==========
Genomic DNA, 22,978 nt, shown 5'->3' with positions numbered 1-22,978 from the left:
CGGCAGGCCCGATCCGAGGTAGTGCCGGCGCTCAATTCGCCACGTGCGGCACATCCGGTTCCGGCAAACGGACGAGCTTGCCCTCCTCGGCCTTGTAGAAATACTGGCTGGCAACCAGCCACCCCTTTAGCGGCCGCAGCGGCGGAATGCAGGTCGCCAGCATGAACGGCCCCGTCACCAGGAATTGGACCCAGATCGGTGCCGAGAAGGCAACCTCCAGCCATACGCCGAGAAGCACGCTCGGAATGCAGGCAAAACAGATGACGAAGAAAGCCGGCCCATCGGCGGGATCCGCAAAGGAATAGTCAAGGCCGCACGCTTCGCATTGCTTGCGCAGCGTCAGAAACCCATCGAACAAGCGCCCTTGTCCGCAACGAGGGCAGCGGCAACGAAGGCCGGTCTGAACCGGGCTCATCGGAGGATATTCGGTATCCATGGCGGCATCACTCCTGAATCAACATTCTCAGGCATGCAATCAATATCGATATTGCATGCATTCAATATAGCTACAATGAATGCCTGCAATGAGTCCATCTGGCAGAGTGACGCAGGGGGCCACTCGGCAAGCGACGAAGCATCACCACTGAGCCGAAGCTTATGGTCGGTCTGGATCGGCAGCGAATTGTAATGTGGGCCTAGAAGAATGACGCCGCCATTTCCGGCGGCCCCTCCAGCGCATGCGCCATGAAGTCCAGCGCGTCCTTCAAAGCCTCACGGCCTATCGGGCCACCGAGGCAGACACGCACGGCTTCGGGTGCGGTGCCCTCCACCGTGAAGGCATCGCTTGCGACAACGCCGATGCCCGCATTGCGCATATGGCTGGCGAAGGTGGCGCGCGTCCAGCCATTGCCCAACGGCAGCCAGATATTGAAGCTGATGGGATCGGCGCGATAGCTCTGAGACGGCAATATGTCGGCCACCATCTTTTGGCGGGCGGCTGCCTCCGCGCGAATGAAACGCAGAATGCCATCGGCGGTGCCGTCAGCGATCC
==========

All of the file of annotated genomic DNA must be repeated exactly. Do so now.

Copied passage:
Genomic DNA, 22,978 nt, shown 5'->3' with positions numbered 1-22,978 from the left:
CGGCAGGCCCGATCCGAGGTAGTGCCGGCGCTCAATTCGCCACGTGCGGCACATCCGGTTCCGGCAAACGGACGAGCTTGCCCTCCTCGGCCTTGTAGAAATACTGGCTGGCAACCAGCCACCCCTTTAGCGGCCGCAGCGGCGGAATGCAGGTCGCCAGCATGAACGGCCCCGTCACCAGGAATTGGACCCAGATCGGTGCCGAGAAGGCAACCTCCAGCCATACGCCGAGAAGCACGCTCGGAATGCAGGCAAAACAGATGACGAAGAAAGCCGGCCCATCGGCGGGATCCGCAAAGGAATAGTCAAGGCCGCACGCTTCGCATTGCTTGCGCAGCGTCAGAAACCCATCGAACAAGCGCCCTTGTCCGCAACGAGGGCAGCGGCAACGAAGGCCGGTCTGAACCGGGCTCATCGGAGGATATTCGGTATCCATGGCGGCATCACTCCTGAATCAACATTCTCAGGCATGCAATCAATATCGATATTGCATGCATTCAATATAGCTACAATGAATGCCTGCAATGAGTCCATCTGGCAGAGTGACGCAGGGGGCCACTCGGCAAGCGACGAAGCATCACCACTGAGCCGAAGCTTATGGTCGGTCTGGATCGGCAGCGAATTGTAATGTGGGCCTAGAAGAATGACGCCGCCATTTCCGGCGGCCCCTCCAGCGCATGCGCCATGAAGTCCAGCGCGTCCTTCAAAGCCTCACGGCCTATCGGGCCACCGAGGCAGACACGCACGGCTTCGGGTGCGGTGCCCTCCACCGTGAAGGCATCGCTTGCGACAACGCCGATGCCCGCATTGCGCATATGGCTGGCGAAGGTGGCGCGCGTCCAGCCATTGCCCAACGGCAGCCAGATATTGAAGCTGATGGGATCGGCGCGATAGCTCTGAGACGGCAATATGTCGGCCACCATCTTTTGGCGGGCGGCTGCCTCCGCGCGAATGAAACGCAGAATGCCATCGGCGGTGCCGTCAGCGATCC